When wartime appearances were deceiving by design
US military history is filled with units whose names not only convey a whiff of combat — 101st Airborne, First Air Cavalry, 14th Field Artillery — but also describe what the unit did on the battlefield. But what is one to make of an outfit with a name like 23d Headquarters Special Troops?
That unit, consisting of 1,100 troops, was special, all right. The 23d, which served during World War II in England, France, Belgium, Luxembourg, and Germany, is the subject of “The Ghost Army.” Written and directed by Lexington resident Rick Beyer, the documentary airs Tuesday night on Channel 2. Peter Coyote narrates.
So what exactly did the 23d do? Well, thereby hangs a surprising military tale. That the unit bore such a blandly deceptive name was fitting. Its mission was battlefield deception, and the 23d sought to deceive the Germans in four ways.
One group, the 603d Engineer Battalion, built and operated inflatable rubber tanks and artillery pieces. These would be placed near the front line, with the aim of making the Germans think an attack was imminent. The tanks weighed 93 pounds, and watching footage of them being toppled over by a single man is a visual treat. It’s as if a World War II combat movie has been taken over by a Looney Tunes cartoon. Among the 350 GIs in the outfit were several who’d become famous after the war: photographer Art Kane, painter Ellsworth Kelly, fashion designer Bill Blass. An Army buddy recalls how Blass would “read Vogue in his foxhole.”
Phony tanks need phony tank tracks. So the treads of the bulldozers of the 406th Engineer Combat Company would provide tracks for the inflatable armor to fool German aerial reconnaissance that was taking pictures.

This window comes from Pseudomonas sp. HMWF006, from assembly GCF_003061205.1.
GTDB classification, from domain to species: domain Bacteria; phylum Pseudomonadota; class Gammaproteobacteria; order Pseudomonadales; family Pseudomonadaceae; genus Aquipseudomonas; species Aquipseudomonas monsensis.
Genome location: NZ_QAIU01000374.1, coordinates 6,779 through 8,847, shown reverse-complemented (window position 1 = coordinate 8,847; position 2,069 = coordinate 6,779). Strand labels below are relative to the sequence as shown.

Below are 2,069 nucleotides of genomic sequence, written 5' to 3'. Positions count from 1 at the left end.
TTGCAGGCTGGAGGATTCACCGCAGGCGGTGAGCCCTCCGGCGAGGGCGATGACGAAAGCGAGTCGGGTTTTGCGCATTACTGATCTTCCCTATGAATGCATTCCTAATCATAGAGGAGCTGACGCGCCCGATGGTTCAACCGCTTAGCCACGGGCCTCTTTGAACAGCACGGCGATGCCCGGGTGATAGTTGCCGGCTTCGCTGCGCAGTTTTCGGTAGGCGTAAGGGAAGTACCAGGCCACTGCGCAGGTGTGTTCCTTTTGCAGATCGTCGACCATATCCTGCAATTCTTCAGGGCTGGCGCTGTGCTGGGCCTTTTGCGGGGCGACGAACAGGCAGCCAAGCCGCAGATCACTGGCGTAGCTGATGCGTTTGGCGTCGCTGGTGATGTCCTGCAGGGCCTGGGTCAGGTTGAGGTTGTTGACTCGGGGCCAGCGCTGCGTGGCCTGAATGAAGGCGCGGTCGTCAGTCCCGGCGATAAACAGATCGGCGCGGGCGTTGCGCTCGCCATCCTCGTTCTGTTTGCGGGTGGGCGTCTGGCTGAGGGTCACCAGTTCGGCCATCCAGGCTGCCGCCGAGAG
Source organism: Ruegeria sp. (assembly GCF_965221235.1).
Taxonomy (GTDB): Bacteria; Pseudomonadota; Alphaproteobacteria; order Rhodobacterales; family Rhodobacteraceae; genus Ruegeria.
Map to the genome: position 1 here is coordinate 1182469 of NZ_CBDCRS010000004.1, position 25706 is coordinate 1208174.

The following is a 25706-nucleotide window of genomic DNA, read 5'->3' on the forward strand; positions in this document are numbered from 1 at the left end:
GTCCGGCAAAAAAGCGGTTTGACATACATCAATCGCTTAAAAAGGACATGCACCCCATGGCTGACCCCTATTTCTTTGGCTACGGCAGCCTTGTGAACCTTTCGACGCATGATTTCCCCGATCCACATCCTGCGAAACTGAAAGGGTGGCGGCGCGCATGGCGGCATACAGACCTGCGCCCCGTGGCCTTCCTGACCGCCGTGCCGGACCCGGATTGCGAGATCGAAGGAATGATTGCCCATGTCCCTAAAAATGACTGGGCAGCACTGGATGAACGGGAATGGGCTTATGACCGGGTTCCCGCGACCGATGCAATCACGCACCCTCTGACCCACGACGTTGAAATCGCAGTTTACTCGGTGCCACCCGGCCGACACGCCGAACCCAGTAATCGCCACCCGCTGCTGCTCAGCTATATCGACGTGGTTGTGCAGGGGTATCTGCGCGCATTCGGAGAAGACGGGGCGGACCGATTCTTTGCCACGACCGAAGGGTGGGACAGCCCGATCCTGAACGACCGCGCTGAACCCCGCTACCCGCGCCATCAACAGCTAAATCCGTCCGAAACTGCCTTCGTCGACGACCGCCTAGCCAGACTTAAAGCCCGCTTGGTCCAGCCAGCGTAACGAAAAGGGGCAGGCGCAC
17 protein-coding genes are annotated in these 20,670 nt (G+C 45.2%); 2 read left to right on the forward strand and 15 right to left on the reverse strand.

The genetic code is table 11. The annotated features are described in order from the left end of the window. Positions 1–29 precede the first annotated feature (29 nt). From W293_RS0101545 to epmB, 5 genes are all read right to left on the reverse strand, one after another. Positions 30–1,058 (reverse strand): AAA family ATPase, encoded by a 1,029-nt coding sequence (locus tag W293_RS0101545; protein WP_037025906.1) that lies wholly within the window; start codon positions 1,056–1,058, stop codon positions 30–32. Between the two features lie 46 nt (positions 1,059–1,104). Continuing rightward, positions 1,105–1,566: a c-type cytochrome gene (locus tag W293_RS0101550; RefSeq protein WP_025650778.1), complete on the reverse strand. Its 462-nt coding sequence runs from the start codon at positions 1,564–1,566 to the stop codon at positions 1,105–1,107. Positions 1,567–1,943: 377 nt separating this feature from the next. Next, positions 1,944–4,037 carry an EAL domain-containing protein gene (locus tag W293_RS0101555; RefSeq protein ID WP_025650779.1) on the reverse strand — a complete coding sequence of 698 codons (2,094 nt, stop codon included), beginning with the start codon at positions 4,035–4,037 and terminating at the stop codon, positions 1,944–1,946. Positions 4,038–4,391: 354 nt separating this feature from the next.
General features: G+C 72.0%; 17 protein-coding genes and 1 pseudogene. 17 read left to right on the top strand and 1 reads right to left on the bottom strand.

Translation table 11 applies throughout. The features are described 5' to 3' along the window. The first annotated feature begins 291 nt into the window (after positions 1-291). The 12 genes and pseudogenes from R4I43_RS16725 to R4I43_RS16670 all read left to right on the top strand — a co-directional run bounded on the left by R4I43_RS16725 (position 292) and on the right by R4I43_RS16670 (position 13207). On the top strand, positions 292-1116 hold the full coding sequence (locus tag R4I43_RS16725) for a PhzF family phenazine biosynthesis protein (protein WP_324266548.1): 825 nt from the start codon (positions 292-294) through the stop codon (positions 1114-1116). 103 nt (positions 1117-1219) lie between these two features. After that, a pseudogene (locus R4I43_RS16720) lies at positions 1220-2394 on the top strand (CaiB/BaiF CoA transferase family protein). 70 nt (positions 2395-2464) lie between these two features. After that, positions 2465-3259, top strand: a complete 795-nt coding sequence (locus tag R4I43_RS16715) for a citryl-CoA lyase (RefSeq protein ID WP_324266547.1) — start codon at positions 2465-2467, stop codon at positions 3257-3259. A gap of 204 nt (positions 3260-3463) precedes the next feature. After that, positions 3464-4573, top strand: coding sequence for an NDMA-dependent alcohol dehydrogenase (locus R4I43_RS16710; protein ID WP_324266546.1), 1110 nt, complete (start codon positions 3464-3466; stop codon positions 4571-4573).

Then there was sound-effects warfare, courtesy of the 3132 Sonic Service Company. Using 500-pound speakers that were audible for 15 miles, pre-recorded sounds of tanks, trucks, and other troop movements would be played at night close to the German front line.
Finally, there was the most conventional of the four techniques: faked radio transmissions. Some 100 radio operators would pretend to be transmitting from real combat units. The aim of their steady stream of radio traffic was to inflate German estimates of Allied troop strength.
“The Ghost Army” includes interviews with 19 veterans of the 23d, as well as military historians and retired Army General Wesley Clark (who comes across as a bit of a blowhard). One of the things that set these GIs apart was that during a rest break they were as likely to reach for a pencil as a pack of cigarettes. The documentary includes an ample selection of their sketches. Best of all is the footage Beyer has assembled, much of it in color.
While the 23d offers one of the war’s more offbeat stories (and its activities were kept secret for 40 years), it’s not one of the war’s more important stories. “The Ghost Army” can feel a bit padded at times. Like one of those rubber tanks, it’s not as imposing as it seems. But also like those tanks, it’s memorable and not quite like anything else.